First, the resurrection of Jesus was the most common affirmation of the early church. It is explicitly affirmed in almost every book of teh New Testament and, considering the church’s common witness, can be presumed to lie under those brief, later epistles in which it is not explicitly mentioned. …
Second, resurrection accounts in the four Gospels differ in their details, adding to the credibility of the central event itself. They display discrepancies one might expect in any happening recounted at a later time from the point of view of different witnesses to it, who remember different things or remember them differently while agreeing on the central event. …
Third, in spite of the enormous nuisance created by the apostles’ preaching of the resurrection, the Jewish authorities did not refute them by producing Jesus’ body. …
Fourth, the changes that occurred in the apostles themselves, following their reported resurrection experiences, surely required some radically transforming event as their source. …
Finally, Paul placed the resurrection at the very center of Christian affirmation as its sine qua nono: without the resurrection, he wrote in 1 Cor 15:17, “your faith is futile and you are still in your sins.”…
So, though we may not be able to explain the resurrection event, the New Testament will not let us explain it away. It was substantially real to those first witnesses, so much so that they were willing to die for it. (p. 87-88)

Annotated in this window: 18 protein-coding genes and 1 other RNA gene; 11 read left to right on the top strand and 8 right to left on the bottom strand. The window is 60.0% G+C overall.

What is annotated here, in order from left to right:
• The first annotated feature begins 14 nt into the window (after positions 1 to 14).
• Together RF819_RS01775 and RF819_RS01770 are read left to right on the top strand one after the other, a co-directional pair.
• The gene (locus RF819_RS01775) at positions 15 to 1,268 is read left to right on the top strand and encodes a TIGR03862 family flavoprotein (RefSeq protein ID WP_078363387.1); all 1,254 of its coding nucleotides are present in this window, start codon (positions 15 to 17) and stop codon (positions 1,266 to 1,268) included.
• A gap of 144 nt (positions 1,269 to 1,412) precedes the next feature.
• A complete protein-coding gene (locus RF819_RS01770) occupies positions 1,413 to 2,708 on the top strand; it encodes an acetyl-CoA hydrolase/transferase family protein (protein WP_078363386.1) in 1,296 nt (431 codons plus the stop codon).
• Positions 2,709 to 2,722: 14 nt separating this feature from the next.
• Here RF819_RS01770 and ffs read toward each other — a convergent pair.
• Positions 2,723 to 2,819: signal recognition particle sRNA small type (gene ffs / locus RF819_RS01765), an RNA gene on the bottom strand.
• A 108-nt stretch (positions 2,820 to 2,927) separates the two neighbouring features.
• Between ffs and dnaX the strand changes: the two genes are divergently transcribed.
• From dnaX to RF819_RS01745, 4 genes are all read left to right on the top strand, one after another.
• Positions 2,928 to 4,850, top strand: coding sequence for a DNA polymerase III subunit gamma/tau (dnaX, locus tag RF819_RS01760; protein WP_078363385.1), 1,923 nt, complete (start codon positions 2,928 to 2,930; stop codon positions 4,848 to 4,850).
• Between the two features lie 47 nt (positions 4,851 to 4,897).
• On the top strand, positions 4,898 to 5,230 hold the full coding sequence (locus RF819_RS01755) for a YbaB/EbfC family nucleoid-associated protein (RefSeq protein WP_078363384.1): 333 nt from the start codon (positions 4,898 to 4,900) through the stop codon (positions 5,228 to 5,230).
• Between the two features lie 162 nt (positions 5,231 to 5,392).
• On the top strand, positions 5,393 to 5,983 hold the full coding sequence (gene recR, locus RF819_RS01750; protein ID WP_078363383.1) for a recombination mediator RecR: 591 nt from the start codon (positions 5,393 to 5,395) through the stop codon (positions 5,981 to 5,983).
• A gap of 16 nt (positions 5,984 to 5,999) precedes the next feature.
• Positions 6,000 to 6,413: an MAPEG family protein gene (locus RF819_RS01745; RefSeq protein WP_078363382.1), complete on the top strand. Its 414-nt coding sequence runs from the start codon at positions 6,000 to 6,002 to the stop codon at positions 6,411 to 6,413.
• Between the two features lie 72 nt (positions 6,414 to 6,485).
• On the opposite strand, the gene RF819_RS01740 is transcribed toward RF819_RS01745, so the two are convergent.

A certain internet stalker took exception to this discussion. ChrisH added his voice to this discussion saying:
In short, this is a man who believes in the Christian faith, science or no.
The simple truth is that the resurrection of Jesus Christ is more central to Christianity than the virgin birth. I personally believe in both – The Book of Mormon does not leave much room on this — so I think Averill is wrong about the virgin both. But that isn’t the point. The point is that it is entirely impossible for Averill to be an unbeliever if he accepts the resurrection of Jesus Christ.
Indeed, all central tenets of Christianity must be accepted if you accept the resurrection. Christ, for example, must be divine in some legitimate sense. (Ignoring the Muslim argument here for a moment.) There must be a resurrection and thus an afterlife. There must be a literal God that is a person and a literal heaven.
Therefore Averill is a good example of a ‘liberal Christian’ that is in no way shape or form a Rejectionist. And he is, in every sense, a believer.
The Big Tent of Liberal Theology